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A person is hit by a car

  1. Jul 25, 2011 #1
    A 60kg person is hit by a car traveling at 17m/s.

    a) what is the force exerted on the 60kg person.
    b) what would have been the difference to the persons injuries and the force they would have felt if the car did and did not have a bull bar.
    c) would this person have survived the collision.
     
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  3. Jul 25, 2011 #2

    sophiecentaur

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    Hi
    The amount of actual force would depend entirely on the duration of the collision. Hitting a brick wall or a bouncy castle at the same speed would involve very different forces although, in both cases you would start and end at the same speed.
    A bull bare would be a pretty unforgiving surface to be hit by - much better to be hit by the rounded, mild steel curved front of a safety conscious modern saloon. In both cases, you could end up travelling at 17m/s (assuming the idiot who hit you had not braked at all) but the impact duration could be several times longer for the softer impact.

    The momentum transfer would, in both cases, be 60 X 17 Newton seconds (the unit), which is about 1000Ns.
    This would mean a force of 1kN spread over 1 second, 10kN over 0.1s and 100kN over 10ms. So how long is a piece of string? Very hard to say - take your pick but I think 100kN would be bad news.
     
  4. Jul 25, 2011 #3
    Tyvm! this really helped out, now all I need to do is type up a debate about bull bare vs crumple zones in built up areas and the difference between being hit by a bull bare versus crumple zone. backed up with physics ofc, but ty again, much appreciated!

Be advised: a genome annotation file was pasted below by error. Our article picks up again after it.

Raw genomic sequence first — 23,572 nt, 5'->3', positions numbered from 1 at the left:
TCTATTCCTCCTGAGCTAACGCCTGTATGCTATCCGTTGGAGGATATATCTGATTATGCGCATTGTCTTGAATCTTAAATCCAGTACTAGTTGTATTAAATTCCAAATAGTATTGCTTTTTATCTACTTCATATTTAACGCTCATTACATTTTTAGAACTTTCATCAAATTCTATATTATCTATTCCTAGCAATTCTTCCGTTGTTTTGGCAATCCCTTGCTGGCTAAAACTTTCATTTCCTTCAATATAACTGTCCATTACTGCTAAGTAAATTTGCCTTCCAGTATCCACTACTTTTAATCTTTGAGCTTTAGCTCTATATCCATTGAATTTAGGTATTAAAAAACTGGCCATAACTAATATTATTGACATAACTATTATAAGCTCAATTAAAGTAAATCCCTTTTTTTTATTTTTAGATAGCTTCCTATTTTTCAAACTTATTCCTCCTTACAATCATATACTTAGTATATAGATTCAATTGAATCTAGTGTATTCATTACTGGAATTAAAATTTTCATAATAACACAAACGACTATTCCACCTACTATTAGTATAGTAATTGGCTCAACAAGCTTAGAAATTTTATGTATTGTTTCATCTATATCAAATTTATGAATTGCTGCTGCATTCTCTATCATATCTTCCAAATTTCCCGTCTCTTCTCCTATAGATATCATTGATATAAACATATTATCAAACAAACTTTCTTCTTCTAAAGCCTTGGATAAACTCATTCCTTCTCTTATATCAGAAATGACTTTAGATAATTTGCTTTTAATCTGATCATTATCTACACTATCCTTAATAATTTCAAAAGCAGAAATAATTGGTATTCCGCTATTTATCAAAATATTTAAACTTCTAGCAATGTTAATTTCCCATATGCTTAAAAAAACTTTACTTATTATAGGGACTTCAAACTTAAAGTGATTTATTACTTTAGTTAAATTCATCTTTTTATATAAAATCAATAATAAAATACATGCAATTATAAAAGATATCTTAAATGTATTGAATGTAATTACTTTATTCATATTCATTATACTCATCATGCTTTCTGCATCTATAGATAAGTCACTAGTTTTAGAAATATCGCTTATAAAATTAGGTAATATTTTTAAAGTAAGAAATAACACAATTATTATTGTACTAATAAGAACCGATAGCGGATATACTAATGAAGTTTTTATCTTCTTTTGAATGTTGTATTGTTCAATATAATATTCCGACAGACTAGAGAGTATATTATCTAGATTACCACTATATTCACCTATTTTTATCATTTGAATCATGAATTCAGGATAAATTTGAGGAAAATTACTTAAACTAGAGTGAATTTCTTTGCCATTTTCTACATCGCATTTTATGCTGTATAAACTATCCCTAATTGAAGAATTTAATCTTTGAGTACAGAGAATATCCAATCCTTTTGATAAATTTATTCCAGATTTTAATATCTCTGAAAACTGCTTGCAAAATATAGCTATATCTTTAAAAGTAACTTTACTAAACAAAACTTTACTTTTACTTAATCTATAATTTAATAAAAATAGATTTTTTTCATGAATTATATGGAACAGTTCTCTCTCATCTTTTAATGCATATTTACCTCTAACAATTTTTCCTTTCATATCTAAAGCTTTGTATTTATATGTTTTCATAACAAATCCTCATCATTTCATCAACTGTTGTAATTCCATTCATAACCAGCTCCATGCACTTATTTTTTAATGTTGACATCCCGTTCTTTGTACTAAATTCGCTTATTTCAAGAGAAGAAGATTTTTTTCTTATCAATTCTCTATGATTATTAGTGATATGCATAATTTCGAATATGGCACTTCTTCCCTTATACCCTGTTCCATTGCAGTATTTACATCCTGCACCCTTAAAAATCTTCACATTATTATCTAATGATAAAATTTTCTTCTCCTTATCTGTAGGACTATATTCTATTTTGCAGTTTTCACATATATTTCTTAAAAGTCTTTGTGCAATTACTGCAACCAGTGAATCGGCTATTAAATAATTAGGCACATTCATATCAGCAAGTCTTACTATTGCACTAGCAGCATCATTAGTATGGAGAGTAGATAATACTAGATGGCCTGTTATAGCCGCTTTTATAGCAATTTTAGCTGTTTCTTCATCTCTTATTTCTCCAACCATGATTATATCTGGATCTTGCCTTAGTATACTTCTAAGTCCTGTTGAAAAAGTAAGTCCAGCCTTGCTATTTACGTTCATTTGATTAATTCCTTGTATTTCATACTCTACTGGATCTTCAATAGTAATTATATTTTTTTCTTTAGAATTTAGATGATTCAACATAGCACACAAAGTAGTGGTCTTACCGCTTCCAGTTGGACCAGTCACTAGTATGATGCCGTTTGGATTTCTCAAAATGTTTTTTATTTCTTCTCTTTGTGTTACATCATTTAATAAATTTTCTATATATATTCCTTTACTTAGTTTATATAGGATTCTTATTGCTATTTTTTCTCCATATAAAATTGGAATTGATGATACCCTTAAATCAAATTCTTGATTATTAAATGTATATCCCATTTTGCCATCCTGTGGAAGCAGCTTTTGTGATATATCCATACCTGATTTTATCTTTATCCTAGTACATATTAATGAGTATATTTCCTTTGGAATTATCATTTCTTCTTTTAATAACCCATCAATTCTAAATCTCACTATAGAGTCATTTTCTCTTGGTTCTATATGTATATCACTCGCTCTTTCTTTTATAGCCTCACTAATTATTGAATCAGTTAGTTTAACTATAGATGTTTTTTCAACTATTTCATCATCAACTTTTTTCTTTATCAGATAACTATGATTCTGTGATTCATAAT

5. Jul 25, 2011 #4

    sophiecentaur

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    I should have thought that the statistics would have said it all!?? It's not something you'd want to experiment with. :wink:
     
  6. Jul 25, 2011 #5
    it depends if you want to analyse this problem from the theoretical point of view or from a reality point of view...

    do you want to deal with this problem from the rigid body point of view? or from the real deformable body point of view...

    can you represent this bodies as particles? or bodies with volume and mass?

    if you have rigid body physics and bodies that can be modeled by particles at the center of mass, then, bull bar or no bull bar does not make a different and the transfer of momentum is pretty much mv, although the car speed should reduce slightly too...then, again, it has an engine that keeps putting energy into it, as oppose to a crash where the two bodies just collide without any external source of energy.

    in reality, bull bar will make a different...also, the fact that if I get hit by a celica, it will probably brake my knees...then again, it will not give me an immediate momentum of mv, since my center of gravity is much higher than that....instead, it will probably send me rotating and possibly later hit me with the windshield and which hopefully will give some and extend the time to transfer some mv

    ...etc, etc., etc...
     
  7. Jul 25, 2011 #6

    BobG

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    Sad, but true. Good news would be to have various body parts hit the car before you were flung up into the air and hopefully land in a position that will distribute the force of landing over a greater area.